It was a decade ago that Toyota started the hybrid revolution in the U.S. with its first-generation Prius – and now, American car buyers have many hybrid options available.
Hybrids run the gamut of price and performance. At the low end, there's Honda's Insight, a $19,800 five-door hatchback; at the top of the market, there's BMW's $102,300 ActiveHybrid 7 Series sedan. Let's look a bit more closely at the cheapest hybrid options – after all, saving fuel and money is one of the main reasons to drive a hybrid vehicle.
The Insight is, in fact, the cheapest hybrid available in the U.S. Its packaging is modeled after Toyota's popular Prius; they even look quite similar. The Insight beat the previous-generation Prius in this January 2009 head-to-head comparison – but the Prius was redesigned for 2010, and some reviewers like the new, $21,000 Prius better.
In that camp is Consumer Reports, the influential product-review magazine. David Champion, the director of Consumer Reports' Auto Test Center, said the Insight "is the most disappointing Honda [the magazine had] tested in a long time." He called it a "noisy, stiff-riding car with clumsy handling."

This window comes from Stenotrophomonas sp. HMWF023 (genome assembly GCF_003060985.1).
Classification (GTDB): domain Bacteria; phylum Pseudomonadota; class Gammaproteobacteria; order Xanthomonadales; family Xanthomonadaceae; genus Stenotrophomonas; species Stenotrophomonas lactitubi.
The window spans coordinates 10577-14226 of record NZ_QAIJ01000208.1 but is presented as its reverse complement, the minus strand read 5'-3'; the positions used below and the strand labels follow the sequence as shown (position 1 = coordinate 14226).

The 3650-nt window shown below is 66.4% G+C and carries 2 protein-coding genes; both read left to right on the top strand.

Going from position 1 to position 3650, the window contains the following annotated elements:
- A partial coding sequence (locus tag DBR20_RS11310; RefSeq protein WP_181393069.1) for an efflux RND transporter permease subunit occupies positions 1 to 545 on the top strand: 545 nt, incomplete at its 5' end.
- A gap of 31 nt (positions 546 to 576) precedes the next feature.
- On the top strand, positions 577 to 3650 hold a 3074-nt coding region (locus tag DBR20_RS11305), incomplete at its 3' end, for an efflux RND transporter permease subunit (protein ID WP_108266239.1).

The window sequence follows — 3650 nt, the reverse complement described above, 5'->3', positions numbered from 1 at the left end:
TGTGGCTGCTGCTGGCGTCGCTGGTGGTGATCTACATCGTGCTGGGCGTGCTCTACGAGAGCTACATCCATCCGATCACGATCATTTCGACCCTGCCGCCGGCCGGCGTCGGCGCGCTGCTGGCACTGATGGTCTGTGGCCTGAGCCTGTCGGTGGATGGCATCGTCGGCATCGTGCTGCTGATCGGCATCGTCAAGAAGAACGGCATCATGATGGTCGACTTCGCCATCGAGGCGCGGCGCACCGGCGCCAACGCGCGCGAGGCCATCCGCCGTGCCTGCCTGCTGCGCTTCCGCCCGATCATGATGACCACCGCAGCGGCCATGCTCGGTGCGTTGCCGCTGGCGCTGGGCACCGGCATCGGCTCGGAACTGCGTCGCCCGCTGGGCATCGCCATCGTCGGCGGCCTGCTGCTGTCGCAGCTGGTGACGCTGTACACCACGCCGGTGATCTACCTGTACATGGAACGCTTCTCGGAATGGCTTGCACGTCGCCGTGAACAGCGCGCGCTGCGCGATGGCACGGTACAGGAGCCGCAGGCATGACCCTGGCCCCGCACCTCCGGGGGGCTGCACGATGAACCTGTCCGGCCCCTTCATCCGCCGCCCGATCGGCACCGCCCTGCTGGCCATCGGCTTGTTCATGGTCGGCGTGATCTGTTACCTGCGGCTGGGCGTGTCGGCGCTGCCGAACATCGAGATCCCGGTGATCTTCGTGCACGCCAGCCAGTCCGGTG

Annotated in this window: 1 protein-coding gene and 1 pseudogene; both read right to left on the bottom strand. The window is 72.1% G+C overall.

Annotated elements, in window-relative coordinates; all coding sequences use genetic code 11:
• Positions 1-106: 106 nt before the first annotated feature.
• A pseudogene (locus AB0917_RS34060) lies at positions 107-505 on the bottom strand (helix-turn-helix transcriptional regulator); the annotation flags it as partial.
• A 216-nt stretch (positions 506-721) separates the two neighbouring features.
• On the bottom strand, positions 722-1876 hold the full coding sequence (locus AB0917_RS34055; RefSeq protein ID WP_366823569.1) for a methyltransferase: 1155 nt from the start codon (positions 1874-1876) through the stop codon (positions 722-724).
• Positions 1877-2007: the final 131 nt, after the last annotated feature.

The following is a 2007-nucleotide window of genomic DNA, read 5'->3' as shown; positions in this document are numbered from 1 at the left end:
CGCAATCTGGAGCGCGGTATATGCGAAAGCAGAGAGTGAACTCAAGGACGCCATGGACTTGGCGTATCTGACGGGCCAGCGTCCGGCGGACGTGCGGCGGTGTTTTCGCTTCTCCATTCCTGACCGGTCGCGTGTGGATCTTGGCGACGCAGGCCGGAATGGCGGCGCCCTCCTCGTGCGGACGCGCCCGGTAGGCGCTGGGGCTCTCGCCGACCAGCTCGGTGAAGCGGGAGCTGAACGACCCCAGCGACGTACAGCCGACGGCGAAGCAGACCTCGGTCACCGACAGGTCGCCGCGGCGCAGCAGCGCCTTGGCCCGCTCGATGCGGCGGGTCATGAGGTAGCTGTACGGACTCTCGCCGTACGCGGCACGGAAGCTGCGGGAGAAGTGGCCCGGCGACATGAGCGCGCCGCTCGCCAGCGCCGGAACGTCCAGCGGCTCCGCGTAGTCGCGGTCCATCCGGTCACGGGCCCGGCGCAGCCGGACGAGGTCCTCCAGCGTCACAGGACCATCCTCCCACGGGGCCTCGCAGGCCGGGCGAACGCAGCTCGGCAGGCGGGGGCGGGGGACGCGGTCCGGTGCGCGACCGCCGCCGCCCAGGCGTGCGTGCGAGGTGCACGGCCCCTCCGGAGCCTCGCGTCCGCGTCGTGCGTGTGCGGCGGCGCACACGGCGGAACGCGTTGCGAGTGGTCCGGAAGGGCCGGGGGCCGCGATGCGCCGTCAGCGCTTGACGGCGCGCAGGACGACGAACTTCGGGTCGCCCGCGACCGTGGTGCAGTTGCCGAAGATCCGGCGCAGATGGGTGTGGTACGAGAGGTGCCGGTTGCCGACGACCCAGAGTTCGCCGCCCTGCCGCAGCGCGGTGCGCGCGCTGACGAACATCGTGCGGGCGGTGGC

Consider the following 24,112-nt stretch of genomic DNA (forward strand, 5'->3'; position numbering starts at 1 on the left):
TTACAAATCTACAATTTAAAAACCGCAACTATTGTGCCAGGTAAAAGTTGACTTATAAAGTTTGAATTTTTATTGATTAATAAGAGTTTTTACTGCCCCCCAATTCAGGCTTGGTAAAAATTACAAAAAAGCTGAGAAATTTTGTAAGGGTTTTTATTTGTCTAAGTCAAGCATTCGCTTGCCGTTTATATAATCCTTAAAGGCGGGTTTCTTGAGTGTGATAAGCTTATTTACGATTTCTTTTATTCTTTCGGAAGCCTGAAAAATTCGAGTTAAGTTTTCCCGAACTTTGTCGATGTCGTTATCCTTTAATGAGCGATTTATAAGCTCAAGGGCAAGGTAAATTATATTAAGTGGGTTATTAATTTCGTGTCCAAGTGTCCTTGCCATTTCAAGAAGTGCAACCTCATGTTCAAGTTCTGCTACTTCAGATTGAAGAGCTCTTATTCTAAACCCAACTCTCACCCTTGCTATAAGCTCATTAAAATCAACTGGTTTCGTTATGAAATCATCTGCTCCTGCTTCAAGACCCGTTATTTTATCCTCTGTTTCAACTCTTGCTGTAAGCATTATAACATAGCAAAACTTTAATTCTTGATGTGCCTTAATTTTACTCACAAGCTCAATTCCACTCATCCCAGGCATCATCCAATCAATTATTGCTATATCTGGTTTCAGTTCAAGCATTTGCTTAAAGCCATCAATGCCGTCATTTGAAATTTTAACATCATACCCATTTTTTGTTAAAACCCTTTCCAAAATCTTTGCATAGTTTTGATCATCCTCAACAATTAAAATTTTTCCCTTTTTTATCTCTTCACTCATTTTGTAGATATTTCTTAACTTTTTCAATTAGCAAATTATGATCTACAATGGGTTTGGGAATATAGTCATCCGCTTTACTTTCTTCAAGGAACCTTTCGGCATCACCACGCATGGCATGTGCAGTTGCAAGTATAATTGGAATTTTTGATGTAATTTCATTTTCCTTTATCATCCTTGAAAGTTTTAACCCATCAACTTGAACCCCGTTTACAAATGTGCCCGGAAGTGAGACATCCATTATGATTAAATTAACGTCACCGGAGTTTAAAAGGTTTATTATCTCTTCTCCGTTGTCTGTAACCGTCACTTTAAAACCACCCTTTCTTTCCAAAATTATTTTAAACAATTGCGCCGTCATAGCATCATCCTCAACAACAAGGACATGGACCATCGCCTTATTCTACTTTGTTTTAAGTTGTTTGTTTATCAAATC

Yet Car and Driver, in a 2009 comparison test, lauded the Insight's more carlike qualities. The magazine noted that "the brake pedal is firmer and less quirky" than the Prius' – and said the little Honda possessed "a sense of involvement and control that was sorely lacking in the [Toyota]."
On balance, it appears that the Insight and Prius are similar. Both have very strong reliability ratings from Consumer Reports, and both are useful as commuter vehicles. Each has its strengths: The Prius, by consensus, is quieter and more comfortable; the Insight is more fun to drive and a bit cheaper.
But one important factor does tip in the Prius' favor: fuel economy. According to the Environmental Protection Agency, the Insight gets 40 miles per gallon in the city, 43 on the highway and 41 overall; the Prius scores 51 in the city, 48 in highway driving and 50 overall.
In the real world, of course, mileage depends on a number of factors. But there's no way around the fact that the Prius scores better in the government's mileage tests. And for hybrid buyers looking to squeeze every last drop of fuel, the superior fuel economy figures posted by the Prius may give it a slight edge.